Croft grown trees from our small tree nursery. All our trees are “cell grown” meaning they come as a deep plug with developed roots and compost ready for planting. They can be planted out at any time of the year but October to April is best. All of our trees are from locally gathered seed ensuring trees are well suited to our northern climate. The trees have all been grown here at the croft outdoors for two seasons and are a minimum 15cm tall.
To reduce packaging, we prefer to sell the trees in the plastic trays that they are growing in. These must then be returned to us by March. If this isn’t practical for you, we can package them in reused film packaging, or in recycled tubs.
We do not offer delivery on trees – pickup only! We will be in touch to let you know when your order is ready to collect (1-2 weeks). Please get in touch before ordering if you have any questions or would like to arrange pickup on a certain day.
Our pricing is simple at £1/tree with no minimum order. We are a small nursery and do not offer bulk pricing at the moment. If you are looking for a tree to give as a gift, then a larger pot grown tree is probably more suitable. Contact us to see what we have available (priced £2.50 – £5 each)
Common Alder (alnus glutinosa). Alder is a under-rated tree and grows extremely well in damp ground. On our croft it is the most successful tree, both in boggy ground and on exposed slopes. It makes good firewood and coppices well.
Ash (fraxinus excelsior). Ash has been ravaged by Ash Dieback, a disease which has affected most of our country. So far our croft has escaped this, and we are selling small quantities of these trees to other areas. It is not recommended to plant ash where dieback already exists.
Downy Birch (betula pubescens). Perhaps the tree of the highlands, birch grows very well here and survives in very exposed places. It makes a good firewood and is a very pretty tree. Tolerant of various soil types, except very wet.
Blackthorn (prunus spinosa). A thorny bush / small tree which is the first to blossom in early spring. In autumn it provides us with sloes which can be used in jams, wine and of course sloe gin. It makes great hedging and is tolerant of a wide range of soils.
Bird Cherry (prunus padus). A small tree that has beautiful blossom in spring and deep purple berries in late summer which are loved by birds. Can tolerate damp soils.
Elder (sambucus nigra). Medium sized tree with stunning fragrant blossom in spring and berries later in summer. It can be quite sprawling in exposed conditions but we’ve found it to grow well on the croft.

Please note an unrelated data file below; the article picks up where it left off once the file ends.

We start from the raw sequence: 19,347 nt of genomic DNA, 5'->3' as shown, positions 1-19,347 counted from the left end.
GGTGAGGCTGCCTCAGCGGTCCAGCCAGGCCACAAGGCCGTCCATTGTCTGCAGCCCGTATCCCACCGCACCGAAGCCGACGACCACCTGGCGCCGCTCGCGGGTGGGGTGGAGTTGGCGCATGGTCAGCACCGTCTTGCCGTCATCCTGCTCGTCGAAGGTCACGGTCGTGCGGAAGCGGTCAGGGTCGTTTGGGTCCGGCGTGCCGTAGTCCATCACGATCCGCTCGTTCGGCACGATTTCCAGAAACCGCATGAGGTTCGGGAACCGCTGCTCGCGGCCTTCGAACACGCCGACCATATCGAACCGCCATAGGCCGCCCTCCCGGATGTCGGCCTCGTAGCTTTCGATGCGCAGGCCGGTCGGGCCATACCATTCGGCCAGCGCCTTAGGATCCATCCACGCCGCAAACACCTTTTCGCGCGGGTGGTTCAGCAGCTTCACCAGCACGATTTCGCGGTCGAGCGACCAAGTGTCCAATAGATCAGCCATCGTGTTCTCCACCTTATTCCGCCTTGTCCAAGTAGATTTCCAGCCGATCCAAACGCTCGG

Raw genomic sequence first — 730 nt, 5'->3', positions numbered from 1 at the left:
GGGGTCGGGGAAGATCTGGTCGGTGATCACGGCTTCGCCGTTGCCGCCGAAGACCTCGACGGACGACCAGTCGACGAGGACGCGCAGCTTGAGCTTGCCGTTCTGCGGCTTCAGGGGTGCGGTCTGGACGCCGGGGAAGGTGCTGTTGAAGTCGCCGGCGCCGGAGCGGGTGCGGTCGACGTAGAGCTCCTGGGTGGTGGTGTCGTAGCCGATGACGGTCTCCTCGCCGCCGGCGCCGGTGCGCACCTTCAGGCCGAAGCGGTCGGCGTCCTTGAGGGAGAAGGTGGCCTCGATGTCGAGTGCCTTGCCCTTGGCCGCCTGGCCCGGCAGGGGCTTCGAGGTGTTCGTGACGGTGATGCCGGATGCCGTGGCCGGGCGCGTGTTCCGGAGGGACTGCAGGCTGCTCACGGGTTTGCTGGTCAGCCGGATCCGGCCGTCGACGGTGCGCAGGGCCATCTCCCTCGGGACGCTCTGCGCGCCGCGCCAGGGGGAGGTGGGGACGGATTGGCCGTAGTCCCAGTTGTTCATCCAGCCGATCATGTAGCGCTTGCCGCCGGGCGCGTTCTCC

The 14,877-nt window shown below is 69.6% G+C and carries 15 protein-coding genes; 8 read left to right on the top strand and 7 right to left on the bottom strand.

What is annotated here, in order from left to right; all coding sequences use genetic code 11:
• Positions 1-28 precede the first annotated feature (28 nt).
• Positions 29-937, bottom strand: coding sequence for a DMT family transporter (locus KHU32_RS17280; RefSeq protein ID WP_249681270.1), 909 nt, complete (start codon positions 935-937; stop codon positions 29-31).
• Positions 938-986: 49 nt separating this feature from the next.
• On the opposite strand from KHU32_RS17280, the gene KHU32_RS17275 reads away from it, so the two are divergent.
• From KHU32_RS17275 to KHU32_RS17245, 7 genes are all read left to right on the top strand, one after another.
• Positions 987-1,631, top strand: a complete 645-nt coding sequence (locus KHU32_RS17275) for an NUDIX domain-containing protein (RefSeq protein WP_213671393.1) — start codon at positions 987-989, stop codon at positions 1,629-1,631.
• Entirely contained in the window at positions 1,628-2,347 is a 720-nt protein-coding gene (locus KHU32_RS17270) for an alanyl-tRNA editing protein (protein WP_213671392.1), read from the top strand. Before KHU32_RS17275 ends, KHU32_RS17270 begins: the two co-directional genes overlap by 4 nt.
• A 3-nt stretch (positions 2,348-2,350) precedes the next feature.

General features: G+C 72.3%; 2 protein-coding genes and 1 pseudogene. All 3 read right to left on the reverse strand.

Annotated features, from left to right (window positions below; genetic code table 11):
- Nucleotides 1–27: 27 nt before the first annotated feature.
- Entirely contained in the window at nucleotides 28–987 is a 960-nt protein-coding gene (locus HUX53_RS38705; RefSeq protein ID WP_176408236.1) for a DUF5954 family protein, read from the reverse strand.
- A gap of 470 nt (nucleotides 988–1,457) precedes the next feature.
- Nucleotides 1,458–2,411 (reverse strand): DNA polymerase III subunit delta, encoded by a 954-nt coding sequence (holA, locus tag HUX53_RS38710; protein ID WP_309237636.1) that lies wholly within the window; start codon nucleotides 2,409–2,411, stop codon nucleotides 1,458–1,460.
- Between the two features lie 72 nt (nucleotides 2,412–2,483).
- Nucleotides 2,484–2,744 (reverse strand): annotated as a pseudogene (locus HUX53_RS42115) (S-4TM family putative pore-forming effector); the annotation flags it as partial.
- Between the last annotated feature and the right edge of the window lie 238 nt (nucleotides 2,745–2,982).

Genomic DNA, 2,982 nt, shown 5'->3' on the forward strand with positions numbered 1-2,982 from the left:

English Oak (quercus robur). A majestic tree! Oak prefers more fertile and well-drained soils and is best left to more sheltered spots. However it does grow well in the right conditions and is a beautiful tree with many traditional and modern uses.
Hazel (corylus avellana). Possibly our favourite! Hazel is such a useful small tree and grows well in the highlands. It coppices well, and often forms a multi-stemmed tree on its own. It prefers drier soils but is quite tolerant. It makes good windbreaks and the sticks can be harvested for many uses, or left alone so that the tree fruits with hazelnuts.
Rowan (sorbus aucuparia). A beautiful medium sized tree that grows well and provides an abundance of red berries in the autumn which are an important food for birds. Tolerant of various soil types and conditions.
Scots Pine (pinus sylvestris). Scots pine grows very well in the highlands and is very tolerant of a wide range of soils and exposure. It is one of our only native evergreen trees so is excellent for year-round wind breaks and screening. Planted with space, it will form a majestic tree.
Wych Elm (ulmus glabra). Another majestic tree when fully grown. Similar to oak in that it prefers slightly more fertile conditions than others but grows well in the highlands in the right spot.
Of course there are many other species suited to the highlands, and these are the ones we have available just now. We will be adding others in future.
Further Information and Advice
You are welcome to contact us for advice, but we are not experts, and there is a wealth of information available that is worth a read: